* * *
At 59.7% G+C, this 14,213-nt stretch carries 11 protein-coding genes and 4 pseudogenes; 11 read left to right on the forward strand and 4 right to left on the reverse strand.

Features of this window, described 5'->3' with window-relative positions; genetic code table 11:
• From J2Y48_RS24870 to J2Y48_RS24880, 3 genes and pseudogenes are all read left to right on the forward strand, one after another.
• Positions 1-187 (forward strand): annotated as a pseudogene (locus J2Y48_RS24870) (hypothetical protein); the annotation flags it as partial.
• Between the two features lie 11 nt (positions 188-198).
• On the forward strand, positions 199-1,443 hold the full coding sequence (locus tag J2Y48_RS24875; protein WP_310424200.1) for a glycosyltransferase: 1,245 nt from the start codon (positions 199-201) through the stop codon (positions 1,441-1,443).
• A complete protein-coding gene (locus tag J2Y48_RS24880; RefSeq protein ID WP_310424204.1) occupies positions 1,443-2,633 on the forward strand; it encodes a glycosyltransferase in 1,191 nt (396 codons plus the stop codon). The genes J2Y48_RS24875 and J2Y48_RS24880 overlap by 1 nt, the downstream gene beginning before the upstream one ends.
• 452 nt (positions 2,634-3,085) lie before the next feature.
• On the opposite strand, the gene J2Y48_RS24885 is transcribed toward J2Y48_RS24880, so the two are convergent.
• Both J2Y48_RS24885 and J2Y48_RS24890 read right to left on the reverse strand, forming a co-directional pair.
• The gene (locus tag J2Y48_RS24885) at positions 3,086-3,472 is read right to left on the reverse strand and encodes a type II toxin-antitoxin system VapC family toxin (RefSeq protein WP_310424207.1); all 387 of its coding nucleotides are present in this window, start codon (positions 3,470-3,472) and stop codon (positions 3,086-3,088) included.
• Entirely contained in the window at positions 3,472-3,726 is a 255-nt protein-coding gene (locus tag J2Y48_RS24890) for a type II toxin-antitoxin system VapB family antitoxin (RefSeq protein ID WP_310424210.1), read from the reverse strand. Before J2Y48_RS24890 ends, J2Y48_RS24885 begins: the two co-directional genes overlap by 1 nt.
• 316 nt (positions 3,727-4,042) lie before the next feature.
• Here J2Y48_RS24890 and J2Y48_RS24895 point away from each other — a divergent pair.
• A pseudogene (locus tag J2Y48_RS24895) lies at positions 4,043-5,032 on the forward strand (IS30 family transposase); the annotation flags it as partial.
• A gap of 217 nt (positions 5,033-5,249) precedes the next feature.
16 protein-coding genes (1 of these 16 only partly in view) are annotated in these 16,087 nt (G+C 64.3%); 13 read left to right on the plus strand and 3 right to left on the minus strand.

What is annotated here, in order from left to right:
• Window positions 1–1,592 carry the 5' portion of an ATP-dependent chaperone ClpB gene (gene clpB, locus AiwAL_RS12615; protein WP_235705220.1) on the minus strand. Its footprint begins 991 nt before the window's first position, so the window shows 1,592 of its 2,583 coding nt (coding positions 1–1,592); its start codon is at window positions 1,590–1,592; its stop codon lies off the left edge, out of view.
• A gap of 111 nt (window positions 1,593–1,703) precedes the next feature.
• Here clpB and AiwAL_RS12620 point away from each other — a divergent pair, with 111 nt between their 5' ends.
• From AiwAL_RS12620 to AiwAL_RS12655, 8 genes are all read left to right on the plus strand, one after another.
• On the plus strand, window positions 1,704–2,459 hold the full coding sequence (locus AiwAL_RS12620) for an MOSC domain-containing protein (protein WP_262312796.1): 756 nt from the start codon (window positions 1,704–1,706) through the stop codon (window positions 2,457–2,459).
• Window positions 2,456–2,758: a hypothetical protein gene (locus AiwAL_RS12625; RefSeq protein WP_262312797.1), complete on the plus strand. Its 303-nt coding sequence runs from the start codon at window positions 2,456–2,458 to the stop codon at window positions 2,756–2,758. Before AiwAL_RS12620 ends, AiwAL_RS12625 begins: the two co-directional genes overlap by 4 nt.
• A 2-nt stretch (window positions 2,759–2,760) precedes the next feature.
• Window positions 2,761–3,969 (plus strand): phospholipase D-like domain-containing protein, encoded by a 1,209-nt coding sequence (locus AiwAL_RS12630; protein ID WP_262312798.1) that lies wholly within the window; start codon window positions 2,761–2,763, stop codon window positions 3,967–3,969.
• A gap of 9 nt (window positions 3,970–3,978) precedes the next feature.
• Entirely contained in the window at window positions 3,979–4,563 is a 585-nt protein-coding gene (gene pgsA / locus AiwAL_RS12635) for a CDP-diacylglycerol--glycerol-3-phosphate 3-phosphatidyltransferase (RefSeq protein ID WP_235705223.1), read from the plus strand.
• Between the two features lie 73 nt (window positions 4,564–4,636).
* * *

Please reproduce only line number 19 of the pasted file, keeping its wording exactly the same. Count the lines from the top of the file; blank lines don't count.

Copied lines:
• Window positions 1–1,592 carry the 5' portion of an ATP-dependent chaperone ClpB gene (gene clpB, locus AiwAL_RS12615; protein WP_235705220.1) on the minus strand. Its footprint begins 991 nt before the window's first position, so the window shows 1,592 of its 2,583 coding nt (coding positions 1–1,592); its start codon is at window positions 1,590–1,592; its stop codon lies off the left edge, out of view.